Interestingly, collectors today will prioritise vintage Cartier watches, all else being equal, on the basis of where they were sold in the first instance. London Cartier, with clear British hallmarks, will always be worth more than Paris Cartier, which, in turn, will command a higher price than the same Cartier model sold new in the Cartier shop on 5th Avenue, New York.
Post-World War II, Cartier continued to offer some exceptional watches, with movements created by a variety of manufacturers. It also retailed the products of various other makers in its shops in London, Paris and New York, including those by Rolex, Zenith, Movado and Patek-Philippe. Watches sold by Cartier from this period will often carry the Cartier name prominently on their dials as well as that of the manufacturing house.
Cartier weathered the storm caused by the arrival of cheap battery powered movements from the Far East in the mid-1970s much better than many other watch brands. It should be understood that watches have made up a significant percentage of Cartier’s turnover for over a century, but the company also has a formidable reputation as arguably the most prestigious jeweller in the world. Even without watch sales, Cartier would have continued to be an immensely profitable business and having this other very significant arm to its operations gave it a great deal of financial cushioning during the quartz crisis years.
Cartier came back very strongly with the resurgence of interest in high quality mechanical wristwatches in the mid-1980s, to the extent that in the late 1980s, it was vying with Rolex for pole position in the UK luxury watch market. We typically have a small selection of vintage Cartier watches for sale from the 1980s and ‘90s. As a business, our policy has always been to be painstakingly critical when buying and while there are relatively large numbers of Cartier watches in circulation from this period, most are not of a standard that we would be comfortable offering to our customers. If watches are not absolutely correct in every detail and therefore suitable for inclusion in serious collections, we simply don’t even consider buying them.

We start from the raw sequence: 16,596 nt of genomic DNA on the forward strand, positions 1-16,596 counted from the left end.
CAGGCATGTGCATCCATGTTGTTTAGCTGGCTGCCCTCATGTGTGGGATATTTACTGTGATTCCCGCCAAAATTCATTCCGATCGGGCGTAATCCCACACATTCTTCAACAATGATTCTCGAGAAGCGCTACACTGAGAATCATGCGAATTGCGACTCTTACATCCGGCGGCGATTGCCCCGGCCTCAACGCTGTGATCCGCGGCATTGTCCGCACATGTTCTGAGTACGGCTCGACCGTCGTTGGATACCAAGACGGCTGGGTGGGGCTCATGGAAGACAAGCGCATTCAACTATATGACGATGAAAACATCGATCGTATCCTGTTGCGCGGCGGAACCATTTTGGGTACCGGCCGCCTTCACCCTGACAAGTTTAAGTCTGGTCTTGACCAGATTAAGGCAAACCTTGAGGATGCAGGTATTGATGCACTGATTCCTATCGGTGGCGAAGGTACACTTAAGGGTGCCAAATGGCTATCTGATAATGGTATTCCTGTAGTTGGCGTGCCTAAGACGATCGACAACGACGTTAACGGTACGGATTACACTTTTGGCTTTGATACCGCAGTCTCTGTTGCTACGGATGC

As investments, it’s difficult not to recommend vintage Cartier watches, but if we were advising one of our customers, we’d try to steer them in the direction of an earlier, pre-1970s model if finances permitted, and if it was necessary to go for something more modern, we would at least suggest that it had a mechanical rather than battery powered movement. Cartier today supplies superb watches, just as it always has done, but they don’t have the rarity or appeal of those pieces that were made when the firm was a much smaller scale supplier to the genuinely super-rich, rather than the mass market luxury lifestyle brand that it has become over the last twenty five years. A good vintage Cartier watch, and by this we mean one that is absolutely correct and in excellent condition, will always be a delight to own and a strong appreciating asset, but there are a lot of rogue items in circulation. This is an area in which one must be absolutely confident of total authenticity before making a purchase. It goes without saying that while the vintage Cartier watches for sale on our site are certainly not the least expensive that can be found, they are all exactly as they should be and more than capable of withstanding expert scrutiny from even the most critical eye.